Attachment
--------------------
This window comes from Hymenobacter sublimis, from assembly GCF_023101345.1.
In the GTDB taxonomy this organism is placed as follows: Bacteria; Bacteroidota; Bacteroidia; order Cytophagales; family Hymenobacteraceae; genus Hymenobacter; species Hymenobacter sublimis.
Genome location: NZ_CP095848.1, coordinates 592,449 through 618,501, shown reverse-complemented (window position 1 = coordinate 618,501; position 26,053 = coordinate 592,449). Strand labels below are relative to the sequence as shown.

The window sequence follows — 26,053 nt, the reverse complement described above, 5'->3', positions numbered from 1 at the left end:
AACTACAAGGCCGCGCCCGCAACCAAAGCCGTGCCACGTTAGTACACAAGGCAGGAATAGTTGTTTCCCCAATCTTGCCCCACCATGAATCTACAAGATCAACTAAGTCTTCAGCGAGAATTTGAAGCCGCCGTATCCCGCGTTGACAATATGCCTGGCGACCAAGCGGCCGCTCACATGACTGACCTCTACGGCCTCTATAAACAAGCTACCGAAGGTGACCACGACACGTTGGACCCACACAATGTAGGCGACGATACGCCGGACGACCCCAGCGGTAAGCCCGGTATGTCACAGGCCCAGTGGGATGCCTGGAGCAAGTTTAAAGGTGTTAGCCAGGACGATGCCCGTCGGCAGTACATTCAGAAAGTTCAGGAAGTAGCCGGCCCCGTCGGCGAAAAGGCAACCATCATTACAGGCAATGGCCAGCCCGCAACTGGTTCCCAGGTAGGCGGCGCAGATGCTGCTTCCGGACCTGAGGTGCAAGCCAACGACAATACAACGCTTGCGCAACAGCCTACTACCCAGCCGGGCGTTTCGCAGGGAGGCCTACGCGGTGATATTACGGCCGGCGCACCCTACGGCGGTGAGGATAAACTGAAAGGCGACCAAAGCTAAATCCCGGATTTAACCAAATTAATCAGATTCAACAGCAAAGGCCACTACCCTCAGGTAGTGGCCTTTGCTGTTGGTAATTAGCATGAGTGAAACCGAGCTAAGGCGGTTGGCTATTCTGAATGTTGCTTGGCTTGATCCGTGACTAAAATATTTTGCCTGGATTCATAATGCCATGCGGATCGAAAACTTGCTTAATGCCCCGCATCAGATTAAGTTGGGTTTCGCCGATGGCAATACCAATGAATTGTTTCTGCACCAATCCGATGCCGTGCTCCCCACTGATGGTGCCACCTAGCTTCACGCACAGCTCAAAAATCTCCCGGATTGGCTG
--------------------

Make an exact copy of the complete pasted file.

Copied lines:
This window comes from Hymenobacter sublimis, from assembly GCF_023101345.1.
In the GTDB taxonomy this organism is placed as follows: Bacteria; Bacteroidota; Bacteroidia; order Cytophagales; family Hymenobacteraceae; genus Hymenobacter; species Hymenobacter sublimis.
Genome location: NZ_CP095848.1, coordinates 592,449 through 618,501, shown reverse-complemented (window position 1 = coordinate 618,501; position 26,053 = coordinate 592,449). Strand labels below are relative to the sequence as shown.

The window sequence follows — 26,053 nt, the reverse complement described above, 5'->3', positions numbered from 1 at the left end:
AACTACAAGGCCGCGCCCGCAACCAAAGCCGTGCCACGTTAGTACACAAGGCAGGAATAGTTGTTTCCCCAATCTTGCCCCACCATGAATCTACAAGATCAACTAAGTCTTCAGCGAGAATTTGAAGCCGCCGTATCCCGCGTTGACAATATGCCTGGCGACCAAGCGGCCGCTCACATGACTGACCTCTACGGCCTCTATAAACAAGCTACCGAAGGTGACCACGACACGTTGGACCCACACAATGTAGGCGACGATACGCCGGACGACCCCAGCGGTAAGCCCGGTATGTCACAGGCCCAGTGGGATGCCTGGAGCAAGTTTAAAGGTGTTAGCCAGGACGATGCCCGTCGGCAGTACATTCAGAAAGTTCAGGAAGTAGCCGGCCCCGTCGGCGAAAAGGCAACCATCATTACAGGCAATGGCCAGCCCGCAACTGGTTCCCAGGTAGGCGGCGCAGATGCTGCTTCCGGACCTGAGGTGCAAGCCAACGACAATACAACGCTTGCGCAACAGCCTACTACCCAGCCGGGCGTTTCGCAGGGAGGCCTACGCGGTGATATTACGGCCGGCGCACCCTACGGCGGTGAGGATAAACTGAAAGGCGACCAAAGCTAAATCCCGGATTTAACCAAATTAATCAGATTCAACAGCAAAGGCCACTACCCTCAGGTAGTGGCCTTTGCTGTTGGTAATTAGCATGAGTGAAACCGAGCTAAGGCGGTTGGCTATTCTGAATGTTGCTTGGCTTGATCCGTGACTAAAATATTTTGCCTGGATTCATAATGCCATGCGGATCGAAAACTTGCTTAATGCCCCGCATCAGATTAAGTTGGGTTTCGCCGATGGCAATACCAATGAATTGTTTCTGCACCAATCCGATGCCGTGCTCCCCACTGATGGTGCCACCTAGCTTCACGCACAGCTCAAAAATCTCCCGGATTGGCTG